The JAr cells were used to produce spheroids of sizes of about 60-200 μm (Figure 2A) for the attachment studies. The spheroids attached to the OE-E6/E7 monolayer and the attachment rate increased with time. At 1, 2 and 3 hours, the attachment rates were 25%, 48% and 65%, respectively. Incubation of spheroids for 6 hours or longer did not further increase the attachment rate (range: 65-75%, Figure 2B). Therefore, a 4-hour co-culture period was selected for the assay. Interestingly, trophoblastic cells invasion like phenotype could be observed after prolonged (>24 hours) coculture (Figure 2A).

Figure 2
OE-E6/E7 monolayer and JAr trophoblastic spheroids are used in co-culture assay. (A) JAr spheroids of sizes (60-120 μm) were selected (left), and co-cultured with an OE-E6/E7 monolayer (middle, OE) showing invasion of trophoblastic cells (right, ...

To test the effect of human recombinant Olfm-1 (rhOlfm-1) on spheroids attachment onto OE-E6/E7 cells, we first detected the binding of rhOlfm-1 onto both cell types in vitro. It was found that AlexaFlour 488-labelled rhOlfm-1 bound to both the JAr (16) and the OE-E6/E7 cells (data not shown). Treatment of OE-E6/E7 cells with rhOlfm-1 for 24 hours dose-dependently decreased the JAr spheroids attachment on to the OE-E6/E7 monolayer (Figure 2C), and the reduction was significantly different (p<0.01) from the untreated control. In addition, rhOlfm-1 at 5 μg/ml significantly (p<0.05) suppressed attachment when compared with the 0.2 μg/ml group.

Knockdown of Olfm-1 in OE-E6/E7 cells stimulates JAr spheroids attachment

To determine whether the down-regulation of Olfm-1 stimulated JAr spheroids attachment onto OE-E6/E7 cells, we used Olfm-1 specific siRNA for transfection study (Figure 2D). Olfm-1 siRNA significantly (p<0.05) down-regulated >45% of Olfm-1 expression when compared to OE-E6/E7 cells transfected with control siRNA. The JAr spheroids attachment rate onto the transfected OE-E6/E7 monolayer was significantly increased (p<0.001) by 2-fold (39% vs 82%) after coculture for 2 hours when compared to the control (control siRNA, Figure 2D).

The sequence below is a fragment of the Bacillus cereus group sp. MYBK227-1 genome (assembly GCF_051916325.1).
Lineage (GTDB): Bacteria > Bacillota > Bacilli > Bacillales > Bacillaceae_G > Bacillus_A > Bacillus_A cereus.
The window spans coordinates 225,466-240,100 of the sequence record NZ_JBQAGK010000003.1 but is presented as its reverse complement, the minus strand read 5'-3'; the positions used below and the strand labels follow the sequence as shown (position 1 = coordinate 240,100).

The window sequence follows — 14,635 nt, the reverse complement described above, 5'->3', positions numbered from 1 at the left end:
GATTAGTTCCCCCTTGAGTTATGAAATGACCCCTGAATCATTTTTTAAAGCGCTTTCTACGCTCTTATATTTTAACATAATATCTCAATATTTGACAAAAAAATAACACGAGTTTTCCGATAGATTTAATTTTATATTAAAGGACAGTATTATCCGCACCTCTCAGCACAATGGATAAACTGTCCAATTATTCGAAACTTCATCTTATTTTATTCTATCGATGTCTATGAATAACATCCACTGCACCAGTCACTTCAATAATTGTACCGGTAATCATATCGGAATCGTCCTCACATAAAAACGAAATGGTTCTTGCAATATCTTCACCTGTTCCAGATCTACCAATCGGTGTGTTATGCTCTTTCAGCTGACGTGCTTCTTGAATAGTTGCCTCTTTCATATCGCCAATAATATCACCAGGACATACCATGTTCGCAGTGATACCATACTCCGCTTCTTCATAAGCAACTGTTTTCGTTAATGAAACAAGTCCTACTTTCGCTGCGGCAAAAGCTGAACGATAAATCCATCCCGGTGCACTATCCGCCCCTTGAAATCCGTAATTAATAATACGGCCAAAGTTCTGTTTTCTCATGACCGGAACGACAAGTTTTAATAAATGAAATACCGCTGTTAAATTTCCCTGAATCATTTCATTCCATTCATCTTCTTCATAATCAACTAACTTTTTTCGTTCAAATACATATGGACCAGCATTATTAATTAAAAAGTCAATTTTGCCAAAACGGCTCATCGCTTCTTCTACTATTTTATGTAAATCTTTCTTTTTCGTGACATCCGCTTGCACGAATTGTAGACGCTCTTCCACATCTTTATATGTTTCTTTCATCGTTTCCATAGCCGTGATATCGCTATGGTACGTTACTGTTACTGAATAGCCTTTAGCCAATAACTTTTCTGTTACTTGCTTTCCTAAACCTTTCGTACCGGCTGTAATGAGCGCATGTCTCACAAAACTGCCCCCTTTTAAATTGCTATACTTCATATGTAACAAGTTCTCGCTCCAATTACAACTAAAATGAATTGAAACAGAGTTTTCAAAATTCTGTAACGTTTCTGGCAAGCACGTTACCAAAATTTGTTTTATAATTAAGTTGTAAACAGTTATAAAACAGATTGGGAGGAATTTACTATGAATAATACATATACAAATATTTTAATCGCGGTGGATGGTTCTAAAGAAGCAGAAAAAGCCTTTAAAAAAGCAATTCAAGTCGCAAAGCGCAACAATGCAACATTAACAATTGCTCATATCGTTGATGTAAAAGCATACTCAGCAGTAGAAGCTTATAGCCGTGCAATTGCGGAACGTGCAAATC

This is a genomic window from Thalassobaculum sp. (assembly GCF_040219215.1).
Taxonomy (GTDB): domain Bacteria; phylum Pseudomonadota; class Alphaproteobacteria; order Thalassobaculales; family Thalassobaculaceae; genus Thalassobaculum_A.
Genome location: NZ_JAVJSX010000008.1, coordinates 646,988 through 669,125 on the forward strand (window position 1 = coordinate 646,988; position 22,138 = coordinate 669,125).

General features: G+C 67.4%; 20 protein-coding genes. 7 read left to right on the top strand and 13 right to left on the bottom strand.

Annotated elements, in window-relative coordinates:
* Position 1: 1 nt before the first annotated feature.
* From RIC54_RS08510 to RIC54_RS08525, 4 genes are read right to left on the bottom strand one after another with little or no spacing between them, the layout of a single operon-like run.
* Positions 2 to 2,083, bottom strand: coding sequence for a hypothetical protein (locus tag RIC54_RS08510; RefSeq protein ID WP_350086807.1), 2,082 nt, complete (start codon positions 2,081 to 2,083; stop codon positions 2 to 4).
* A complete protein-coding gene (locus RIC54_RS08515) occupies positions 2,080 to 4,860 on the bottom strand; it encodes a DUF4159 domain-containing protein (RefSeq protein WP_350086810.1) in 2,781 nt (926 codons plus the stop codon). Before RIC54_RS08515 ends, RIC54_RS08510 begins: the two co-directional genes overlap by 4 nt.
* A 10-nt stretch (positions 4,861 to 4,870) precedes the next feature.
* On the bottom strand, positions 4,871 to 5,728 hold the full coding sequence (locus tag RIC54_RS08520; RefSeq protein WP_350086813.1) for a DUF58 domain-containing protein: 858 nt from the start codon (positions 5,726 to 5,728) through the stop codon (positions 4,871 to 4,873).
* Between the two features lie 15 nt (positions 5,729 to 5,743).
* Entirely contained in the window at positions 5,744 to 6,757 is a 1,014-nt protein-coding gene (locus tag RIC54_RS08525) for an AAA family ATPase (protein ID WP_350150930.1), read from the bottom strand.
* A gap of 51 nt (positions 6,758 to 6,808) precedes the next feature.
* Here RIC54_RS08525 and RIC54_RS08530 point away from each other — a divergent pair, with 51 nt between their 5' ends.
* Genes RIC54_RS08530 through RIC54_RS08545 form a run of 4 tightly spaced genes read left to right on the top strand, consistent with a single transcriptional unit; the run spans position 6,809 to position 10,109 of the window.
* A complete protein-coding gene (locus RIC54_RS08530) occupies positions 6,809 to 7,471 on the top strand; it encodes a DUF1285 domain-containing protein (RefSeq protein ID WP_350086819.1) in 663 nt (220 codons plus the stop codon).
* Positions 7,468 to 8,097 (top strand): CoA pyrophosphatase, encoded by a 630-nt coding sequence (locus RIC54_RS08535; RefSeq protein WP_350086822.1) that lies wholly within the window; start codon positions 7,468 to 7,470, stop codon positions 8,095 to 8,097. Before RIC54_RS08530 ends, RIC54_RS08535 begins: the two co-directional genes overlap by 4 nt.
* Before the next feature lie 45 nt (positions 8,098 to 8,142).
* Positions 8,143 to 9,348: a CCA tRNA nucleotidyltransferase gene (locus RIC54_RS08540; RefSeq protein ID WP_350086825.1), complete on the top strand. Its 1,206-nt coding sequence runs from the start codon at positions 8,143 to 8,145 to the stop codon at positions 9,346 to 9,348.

Wnt-activation suppresses Olfm-1 expression and increases JAr spheroids attachment onto OE-E6/E7 cells

To determine whether activation of the Wnt-signaling pathway could restore Olfm-1 suppression and spheroids attachment, we used Wnt3a conditioned medium (Wnt3a-CM, 1:1 ratio) and LiCl (40 mM) to treat the OE-E6/E7 cells for 24 hours and studied the changes in expression of Wnt-signaling molecules and spheroids attachment rates (Figure 3A). Both Wnt3a-CM and LiCl activated Wnt-signaling as demonstrated by up-regulation of β-catenin expression in the treated OE-E6/E7 cells. Interestingly, the treatments were associated with a significant decrease in Olfm-1 protein expression at 1:1 ratio of Wnt3a-CM:DMEM/F12 and 40 mM of LiCl (Figure 3A). Treatment of OE-E6/E7 cells with either Wnt3a-CM or LiCl stimulated spheroids attachment significantly when compared to the controls (Figure 3B). Wnt3a-CM and LiCl significantly (p<0.001) increased (3-fold and 2-fold, respectively) spheroids attachment rates after co-culture with OE-E6/E7 for 1 hour. Addition of the Wnt-inhibitor Dkk-1 (0.1 μg/ml) or rhOlfm-1 (0.2 μg/ml) to the OE-E6/E7 cells for 24 hour nullified the stimulatory effect of Wnt3a-CM or LiCl on JAr spheroids attachment (Figure 3B).

Figure 3
Activation of Wnt-signaling down-regulates Olfm-1 expression and reverses the suppressive effect of Olfm-1 on spheroids attachment. (A) Upper panel shows the activation of Wnt-signaling pathway by Wnt3a-conditioned medium (1:2 ratio) or LiCl (40mM) resulted ...


This study provides fundamental data on the spatiotemporal expression and regulation of Olfm-1 in the human Fallopian tube and is the first report of the association of activation of Wnt-signaling and suppression of Olfm-1 in ectopic pregnancy. We demonstrate that Olfm-1 expression is reduced in the epithelium of the Fallopian tube of women with ectopic pregnancy compared to Fallopian tube from non-pregnant women. In addition, our novel in-vitro model of tubal-embryo attachment, demonstrates that Olfm-1 suppresses trophoblastic spheroids attachment onto Fallopian tubal epithelial cells whereas Wnt-signaling activation, or RNAi knockdown of Olfm-1, increases the attachment.

In the non-pregnant human Fallopian tube, the expression of the Olfm-1 to -4 mRNAs were significantly higher in the follicular phase than in the luteal phase of the menstrual cycle, suggesting that their expression might be hormonally-regulated. Similarly, Olfm-1 mRNA is also down-regulated in the secretory phase of the human endometrium (16). Interestingly, the expression of ampullary Olfm-1 transcript was significantly lower (p<0.05) at the luteal phase when compared to the follicular phase, though the expression of Olfm-1 protein was similar in the same region at both phases of the cycle. The discrepancy would be due to changes in mRNA stability and protein turnover in response to different hormonal regulation. More than 70% of ectopic pregnancies are found in the ampullary region of the Fallopian tube where as implantation in the infundibullary or isthmic portions is rare (less than 5%) (29). The higher expression of Olfm-1 protein in the infundibullary region than in the ampullary and isthmic regions in non-pregnant human Fallopian tube supports the low percentage of TEP found in the infundibullum region of the Fallopian tube (1).